This is absolutely NOT true, in my family's case. I am a working mom, working 40 hours a week. Both of my boys are very active because we put the effort and time into their activities and quality time. They occasionally watch TV but their activity level far outweighs the TV watching. I believe that TV is a habit that starts when children are very small. Many parents/caregivers use it as a babysitting tool. I steared clear of that early on and now do not have to deal with peeling my children away from the living room. They've always been good eaters, eating almost anything I put in front of them. My oldest (10 1/2)is more conscious about what he eats and will reach for his favorite fruits and knows what his limits are with sweets and fats. My youngest (9) tends to have a sweet tooth and does need a little nudge in the right direction. However, I chalk that up to genetics. There is always fruit and granola and 90 calorie this and thats in our house. I am also there to offer a little guidance and routine, and a plethera of information about food. I believe any child can make the right decisions when they're informed.

Julia Stewart

I am a working single mom and it is hard but I make a conscious effort to keep my daughters healthy. My 10 year old is in the 5th grade and I have always made her a healthy lunch to take with her to school each day. I know she probably trades with friends, but I have done what I can to make her lunch healthy and enjoyable. She is on a swim team and practices three days a week for 45 minutes each day. On the days she does not swim, we go for a family walk, bike ride, do yoga, or do an exercise video. I also have a 10 month old and I have always made both of my daughters baby food homemade. I have never purchased jarred baby food. I make their food out of good quality fruits and vegetables and I always know what is in it because I made it. We very seldom eat out and pretty much never eat fast food. I do not watch much TV at all. There is one show that I really enjoy watching and that is Biggest Loser, so I would say I probably only watch about 4 hours of TV a week and that includes the 30 minute soap opera, Bold and The Beautiful, that I watch with the other women at work during lunch. I would say at my house my 10 year old probably doesn't watch more than 4 hours of TV during a week. We enjoy being outside, playing games and reading.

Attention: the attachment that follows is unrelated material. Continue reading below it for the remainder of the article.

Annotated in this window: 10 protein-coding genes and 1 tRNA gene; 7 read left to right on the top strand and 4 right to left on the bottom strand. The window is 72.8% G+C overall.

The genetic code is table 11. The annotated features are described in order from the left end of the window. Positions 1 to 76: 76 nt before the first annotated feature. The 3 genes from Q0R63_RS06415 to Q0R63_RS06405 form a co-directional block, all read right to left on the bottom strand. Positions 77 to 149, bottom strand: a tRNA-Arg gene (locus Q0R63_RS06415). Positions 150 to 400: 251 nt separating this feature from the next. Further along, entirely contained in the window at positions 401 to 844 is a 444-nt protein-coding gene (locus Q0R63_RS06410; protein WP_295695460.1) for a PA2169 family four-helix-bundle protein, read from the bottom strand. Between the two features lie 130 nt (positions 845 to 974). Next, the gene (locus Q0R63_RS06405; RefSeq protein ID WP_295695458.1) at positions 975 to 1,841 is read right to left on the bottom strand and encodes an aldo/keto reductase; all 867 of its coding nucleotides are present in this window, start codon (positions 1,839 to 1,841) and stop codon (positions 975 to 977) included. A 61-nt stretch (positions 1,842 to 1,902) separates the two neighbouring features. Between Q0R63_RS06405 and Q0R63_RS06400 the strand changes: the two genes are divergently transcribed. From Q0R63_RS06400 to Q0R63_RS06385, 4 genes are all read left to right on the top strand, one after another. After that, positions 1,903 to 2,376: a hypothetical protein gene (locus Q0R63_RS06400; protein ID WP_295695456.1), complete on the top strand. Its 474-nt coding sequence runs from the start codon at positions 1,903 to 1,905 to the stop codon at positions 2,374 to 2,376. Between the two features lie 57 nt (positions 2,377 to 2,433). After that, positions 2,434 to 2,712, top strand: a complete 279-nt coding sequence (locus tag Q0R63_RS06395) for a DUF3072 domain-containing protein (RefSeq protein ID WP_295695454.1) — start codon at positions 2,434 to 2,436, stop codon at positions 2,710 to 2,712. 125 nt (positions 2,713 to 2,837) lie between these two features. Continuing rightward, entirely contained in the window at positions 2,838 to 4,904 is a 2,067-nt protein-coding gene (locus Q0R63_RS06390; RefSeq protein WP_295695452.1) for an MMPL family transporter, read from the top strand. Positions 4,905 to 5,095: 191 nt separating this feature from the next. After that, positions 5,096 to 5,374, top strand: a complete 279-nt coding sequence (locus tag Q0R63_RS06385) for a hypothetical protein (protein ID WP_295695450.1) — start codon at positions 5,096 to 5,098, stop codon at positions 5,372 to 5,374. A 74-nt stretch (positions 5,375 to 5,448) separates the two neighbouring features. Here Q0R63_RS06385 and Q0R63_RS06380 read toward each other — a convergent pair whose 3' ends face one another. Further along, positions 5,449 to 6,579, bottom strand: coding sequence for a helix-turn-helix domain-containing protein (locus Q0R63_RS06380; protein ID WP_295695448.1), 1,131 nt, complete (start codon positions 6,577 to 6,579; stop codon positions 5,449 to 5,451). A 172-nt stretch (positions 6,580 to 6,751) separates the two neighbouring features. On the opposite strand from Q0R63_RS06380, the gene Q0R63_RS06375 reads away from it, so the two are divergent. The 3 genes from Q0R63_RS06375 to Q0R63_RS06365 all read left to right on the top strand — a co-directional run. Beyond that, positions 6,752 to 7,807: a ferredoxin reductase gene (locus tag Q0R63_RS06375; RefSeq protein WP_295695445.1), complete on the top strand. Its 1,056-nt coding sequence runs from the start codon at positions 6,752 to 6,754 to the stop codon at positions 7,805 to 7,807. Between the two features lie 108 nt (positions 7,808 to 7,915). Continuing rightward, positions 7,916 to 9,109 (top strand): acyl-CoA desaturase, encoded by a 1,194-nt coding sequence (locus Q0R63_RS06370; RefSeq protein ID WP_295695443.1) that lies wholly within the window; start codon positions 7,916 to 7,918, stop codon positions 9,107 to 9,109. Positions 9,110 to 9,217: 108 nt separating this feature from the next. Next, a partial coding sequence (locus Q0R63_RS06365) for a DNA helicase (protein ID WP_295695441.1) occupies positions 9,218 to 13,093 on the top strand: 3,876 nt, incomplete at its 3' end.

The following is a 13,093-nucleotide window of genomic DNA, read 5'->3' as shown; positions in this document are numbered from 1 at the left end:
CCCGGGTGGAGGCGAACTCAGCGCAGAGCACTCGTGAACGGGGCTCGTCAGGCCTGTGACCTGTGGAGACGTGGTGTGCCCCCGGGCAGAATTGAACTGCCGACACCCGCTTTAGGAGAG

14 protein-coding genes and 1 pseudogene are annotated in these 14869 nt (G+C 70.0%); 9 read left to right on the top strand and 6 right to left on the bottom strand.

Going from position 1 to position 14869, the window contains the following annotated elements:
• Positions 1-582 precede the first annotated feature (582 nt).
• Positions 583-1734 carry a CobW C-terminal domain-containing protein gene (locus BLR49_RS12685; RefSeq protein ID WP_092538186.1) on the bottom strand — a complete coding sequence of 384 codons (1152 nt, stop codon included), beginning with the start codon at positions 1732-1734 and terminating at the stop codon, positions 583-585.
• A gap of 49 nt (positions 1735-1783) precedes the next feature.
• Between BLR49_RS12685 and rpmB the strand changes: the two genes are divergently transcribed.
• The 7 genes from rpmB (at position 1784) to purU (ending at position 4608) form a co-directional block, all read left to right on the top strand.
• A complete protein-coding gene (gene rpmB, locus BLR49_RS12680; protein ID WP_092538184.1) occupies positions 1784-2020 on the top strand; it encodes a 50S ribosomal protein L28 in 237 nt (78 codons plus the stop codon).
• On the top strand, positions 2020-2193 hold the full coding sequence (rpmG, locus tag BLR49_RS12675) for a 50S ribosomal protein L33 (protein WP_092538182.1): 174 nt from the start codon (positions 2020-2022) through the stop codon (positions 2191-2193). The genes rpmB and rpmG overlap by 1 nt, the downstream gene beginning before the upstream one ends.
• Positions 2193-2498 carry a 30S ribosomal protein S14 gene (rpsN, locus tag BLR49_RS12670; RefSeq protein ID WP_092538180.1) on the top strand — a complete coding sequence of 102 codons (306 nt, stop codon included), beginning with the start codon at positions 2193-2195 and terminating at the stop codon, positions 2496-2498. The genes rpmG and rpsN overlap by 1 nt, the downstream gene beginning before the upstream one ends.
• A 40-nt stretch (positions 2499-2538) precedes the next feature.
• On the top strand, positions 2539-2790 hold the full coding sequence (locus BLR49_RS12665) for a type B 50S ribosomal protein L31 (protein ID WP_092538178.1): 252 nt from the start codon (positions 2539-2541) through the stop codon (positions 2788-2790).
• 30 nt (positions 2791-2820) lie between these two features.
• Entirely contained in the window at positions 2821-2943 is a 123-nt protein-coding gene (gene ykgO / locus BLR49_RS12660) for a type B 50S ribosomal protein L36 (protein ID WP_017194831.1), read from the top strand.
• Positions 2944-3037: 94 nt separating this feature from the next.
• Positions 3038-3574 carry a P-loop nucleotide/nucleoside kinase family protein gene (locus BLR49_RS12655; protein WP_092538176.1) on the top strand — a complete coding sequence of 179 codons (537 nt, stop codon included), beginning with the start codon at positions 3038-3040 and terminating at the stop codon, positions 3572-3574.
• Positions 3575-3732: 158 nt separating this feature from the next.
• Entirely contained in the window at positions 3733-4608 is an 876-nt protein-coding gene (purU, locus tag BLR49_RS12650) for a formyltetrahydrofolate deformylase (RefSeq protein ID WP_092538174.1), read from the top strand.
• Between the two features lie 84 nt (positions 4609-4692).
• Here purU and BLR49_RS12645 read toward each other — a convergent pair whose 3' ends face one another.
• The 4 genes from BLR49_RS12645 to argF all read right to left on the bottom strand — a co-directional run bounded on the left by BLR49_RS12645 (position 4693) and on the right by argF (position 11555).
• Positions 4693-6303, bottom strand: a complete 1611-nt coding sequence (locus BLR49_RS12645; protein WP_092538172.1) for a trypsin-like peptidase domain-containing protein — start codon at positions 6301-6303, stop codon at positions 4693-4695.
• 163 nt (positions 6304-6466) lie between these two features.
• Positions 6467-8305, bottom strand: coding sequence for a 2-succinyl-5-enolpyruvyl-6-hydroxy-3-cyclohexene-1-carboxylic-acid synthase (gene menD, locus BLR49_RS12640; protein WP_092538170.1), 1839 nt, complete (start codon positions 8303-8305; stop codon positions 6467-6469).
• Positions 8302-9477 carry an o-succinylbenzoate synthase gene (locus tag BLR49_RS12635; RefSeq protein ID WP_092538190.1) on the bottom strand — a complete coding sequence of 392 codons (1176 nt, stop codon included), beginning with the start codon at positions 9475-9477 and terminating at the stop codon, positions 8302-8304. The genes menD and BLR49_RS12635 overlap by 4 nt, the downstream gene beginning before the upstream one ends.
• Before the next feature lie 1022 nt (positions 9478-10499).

Alison

I work from home so I have the opportunity to be there when my boys are having their snacks but I do find it increasingly difficult to get them to choose healthy snacks. One of my boys loves apples and carrots for snacks but at dinner all we can get him to eat is meat and carbs. I always offer a green vegetable as a side but getting them to eat it is another story. We have be bribe them with desert which isn't any better than them not eating their greens at all.

heather

I do think alot of children of stay at home mothers are out of control when it comes to eating alot of sugar and uncontorlled foods.I found myself doing it.And just a coulple months ago I took sugars and caffines out of our diets and we are all eating alot heathier.My two older childer have adhd so it is alot better.It is hard at first to try to get on track to change diets of a household but in the end it is better for everyone.

Andrea Priest